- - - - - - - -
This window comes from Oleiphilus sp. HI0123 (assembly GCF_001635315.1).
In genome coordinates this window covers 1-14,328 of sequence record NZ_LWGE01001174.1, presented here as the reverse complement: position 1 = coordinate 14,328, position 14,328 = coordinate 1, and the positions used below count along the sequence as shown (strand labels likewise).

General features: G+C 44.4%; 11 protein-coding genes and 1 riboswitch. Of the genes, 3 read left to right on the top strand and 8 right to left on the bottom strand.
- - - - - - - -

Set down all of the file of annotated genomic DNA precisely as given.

This window comes from Oleiphilus sp. HI0123 (assembly GCF_001635315.1).
In genome coordinates this window covers 1-14,328 of sequence record NZ_LWGE01001174.1, presented here as the reverse complement: position 1 = coordinate 14,328, position 14,328 = coordinate 1, and the positions used below count along the sequence as shown (strand labels likewise).

General features: G+C 44.4%; 11 protein-coding genes and 1 riboswitch. Of the genes, 3 read left to right on the top strand and 8 right to left on the bottom strand.